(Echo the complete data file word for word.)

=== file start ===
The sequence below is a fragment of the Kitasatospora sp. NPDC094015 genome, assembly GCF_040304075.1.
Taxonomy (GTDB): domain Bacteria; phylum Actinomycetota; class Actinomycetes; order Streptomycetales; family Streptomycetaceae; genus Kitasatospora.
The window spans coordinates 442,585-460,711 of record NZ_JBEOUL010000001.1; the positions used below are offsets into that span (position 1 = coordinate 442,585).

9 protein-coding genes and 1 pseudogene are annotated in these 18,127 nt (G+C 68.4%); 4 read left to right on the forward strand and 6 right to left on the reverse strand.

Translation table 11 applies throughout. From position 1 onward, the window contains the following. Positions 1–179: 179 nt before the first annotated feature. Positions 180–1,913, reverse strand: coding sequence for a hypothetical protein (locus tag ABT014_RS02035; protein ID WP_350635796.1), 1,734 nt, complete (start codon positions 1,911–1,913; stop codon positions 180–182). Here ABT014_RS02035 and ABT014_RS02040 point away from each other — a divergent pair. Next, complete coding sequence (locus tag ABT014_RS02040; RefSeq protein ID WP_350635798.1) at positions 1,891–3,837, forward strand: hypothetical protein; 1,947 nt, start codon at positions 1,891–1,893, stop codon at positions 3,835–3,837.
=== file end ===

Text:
The sequence below is a fragment of the Kitasatospora sp. NPDC094015 genome, assembly GCF_040304075.1.
Taxonomy (GTDB): domain Bacteria; phylum Actinomycetota; class Actinomycetes; order Streptomycetales; family Streptomycetaceae; genus Kitasatospora.
The window spans coordinates 442,585-460,711 of record NZ_JBEOUL010000001.1; the positions used below are offsets into that span (position 1 = coordinate 442,585).

9 protein-coding genes and 1 pseudogene are annotated in these 18,127 nt (G+C 68.4%); 4 read left to right on the forward strand and 6 right to left on the reverse strand.

Translation table 11 applies throughout. From position 1 onward, the window contains the following. Positions 1–179: 179 nt before the first annotated feature. Positions 180–1,913, reverse strand: coding sequence for a hypothetical protein (locus tag ABT014_RS02035; protein ID WP_350635796.1), 1,734 nt, complete (start codon positions 1,911–1,913; stop codon positions 180–182). Here ABT014_RS02035 and ABT014_RS02040 point away from each other — a divergent pair. Next, complete coding sequence (locus tag ABT014_RS02040; RefSeq protein ID WP_350635798.1) at positions 1,891–3,837, forward strand: hypothetical protein; 1,947 nt, start codon at positions 1,891–1,893, stop codon at positions 3,835–3,837.